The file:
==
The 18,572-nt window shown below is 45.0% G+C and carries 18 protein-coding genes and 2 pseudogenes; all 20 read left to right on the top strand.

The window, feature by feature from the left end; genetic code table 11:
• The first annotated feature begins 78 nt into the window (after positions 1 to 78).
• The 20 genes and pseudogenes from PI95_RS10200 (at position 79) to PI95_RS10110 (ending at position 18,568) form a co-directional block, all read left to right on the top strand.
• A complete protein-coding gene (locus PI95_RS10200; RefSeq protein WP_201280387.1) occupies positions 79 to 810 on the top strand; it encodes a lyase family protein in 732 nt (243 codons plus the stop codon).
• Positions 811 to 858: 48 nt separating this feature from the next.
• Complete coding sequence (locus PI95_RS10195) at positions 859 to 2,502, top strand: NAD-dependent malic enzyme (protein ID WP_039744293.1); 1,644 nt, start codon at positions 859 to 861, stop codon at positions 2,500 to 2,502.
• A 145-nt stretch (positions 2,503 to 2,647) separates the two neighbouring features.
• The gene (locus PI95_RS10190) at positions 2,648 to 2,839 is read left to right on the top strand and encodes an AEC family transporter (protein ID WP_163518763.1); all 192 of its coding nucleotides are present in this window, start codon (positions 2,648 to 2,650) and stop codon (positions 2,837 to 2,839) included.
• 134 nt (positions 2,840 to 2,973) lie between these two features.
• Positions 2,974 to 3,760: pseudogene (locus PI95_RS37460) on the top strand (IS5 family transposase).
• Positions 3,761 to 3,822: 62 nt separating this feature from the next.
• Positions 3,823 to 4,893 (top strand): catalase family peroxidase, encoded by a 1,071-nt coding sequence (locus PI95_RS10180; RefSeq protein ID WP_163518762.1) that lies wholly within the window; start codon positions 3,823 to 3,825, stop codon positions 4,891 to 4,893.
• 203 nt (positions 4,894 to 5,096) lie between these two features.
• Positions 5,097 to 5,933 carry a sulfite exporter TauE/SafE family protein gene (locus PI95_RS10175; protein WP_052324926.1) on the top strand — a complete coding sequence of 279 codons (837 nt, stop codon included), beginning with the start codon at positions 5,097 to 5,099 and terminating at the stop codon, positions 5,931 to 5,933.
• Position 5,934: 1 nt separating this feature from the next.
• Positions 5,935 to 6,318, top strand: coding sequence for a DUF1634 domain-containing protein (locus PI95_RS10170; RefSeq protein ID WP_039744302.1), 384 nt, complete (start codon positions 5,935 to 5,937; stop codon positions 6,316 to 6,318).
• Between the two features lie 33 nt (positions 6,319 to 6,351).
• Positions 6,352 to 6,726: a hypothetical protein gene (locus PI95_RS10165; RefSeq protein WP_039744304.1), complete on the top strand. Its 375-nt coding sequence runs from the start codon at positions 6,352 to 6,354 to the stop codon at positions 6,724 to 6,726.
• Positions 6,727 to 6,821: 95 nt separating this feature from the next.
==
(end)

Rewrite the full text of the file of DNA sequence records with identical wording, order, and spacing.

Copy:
The 18,572-nt window shown below is 45.0% G+C and carries 18 protein-coding genes and 2 pseudogenes; all 20 read left to right on the top strand.

The window, feature by feature from the left end; genetic code table 11:
• The first annotated feature begins 78 nt into the window (after positions 1 to 78).
• The 20 genes and pseudogenes from PI95_RS10200 (at position 79) to PI95_RS10110 (ending at position 18,568) form a co-directional block, all read left to right on the top strand.
• A complete protein-coding gene (locus PI95_RS10200; RefSeq protein WP_201280387.1) occupies positions 79 to 810 on the top strand; it encodes a lyase family protein in 732 nt (243 codons plus the stop codon).
• Positions 811 to 858: 48 nt separating this feature from the next.
• Complete coding sequence (locus PI95_RS10195) at positions 859 to 2,502, top strand: NAD-dependent malic enzyme (protein ID WP_039744293.1); 1,644 nt, start codon at positions 859 to 861, stop codon at positions 2,500 to 2,502.
• A 145-nt stretch (positions 2,503 to 2,647) separates the two neighbouring features.
• The gene (locus PI95_RS10190) at positions 2,648 to 2,839 is read left to right on the top strand and encodes an AEC family transporter (protein ID WP_163518763.1); all 192 of its coding nucleotides are present in this window, start codon (positions 2,648 to 2,650) and stop codon (positions 2,837 to 2,839) included.
• 134 nt (positions 2,840 to 2,973) lie between these two features.
• Positions 2,974 to 3,760: pseudogene (locus PI95_RS37460) on the top strand (IS5 family transposase).
• Positions 3,761 to 3,822: 62 nt separating this feature from the next.
• Positions 3,823 to 4,893 (top strand): catalase family peroxidase, encoded by a 1,071-nt coding sequence (locus PI95_RS10180; RefSeq protein ID WP_163518762.1) that lies wholly within the window; start codon positions 3,823 to 3,825, stop codon positions 4,891 to 4,893.
• 203 nt (positions 4,894 to 5,096) lie between these two features.
• Positions 5,097 to 5,933 carry a sulfite exporter TauE/SafE family protein gene (locus PI95_RS10175; protein WP_052324926.1) on the top strand — a complete coding sequence of 279 codons (837 nt, stop codon included), beginning with the start codon at positions 5,097 to 5,099 and terminating at the stop codon, positions 5,931 to 5,933.
• Position 5,934: 1 nt separating this feature from the next.
• Positions 5,935 to 6,318, top strand: coding sequence for a DUF1634 domain-containing protein (locus PI95_RS10170; RefSeq protein ID WP_039744302.1), 384 nt, complete (start codon positions 5,935 to 5,937; stop codon positions 6,316 to 6,318).
• Between the two features lie 33 nt (positions 6,319 to 6,351).
• Positions 6,352 to 6,726: a hypothetical protein gene (locus PI95_RS10165; RefSeq protein WP_039744304.1), complete on the top strand. Its 375-nt coding sequence runs from the start codon at positions 6,352 to 6,354 to the stop codon at positions 6,724 to 6,726.
• Positions 6,727 to 6,821: 95 nt separating this feature from the next.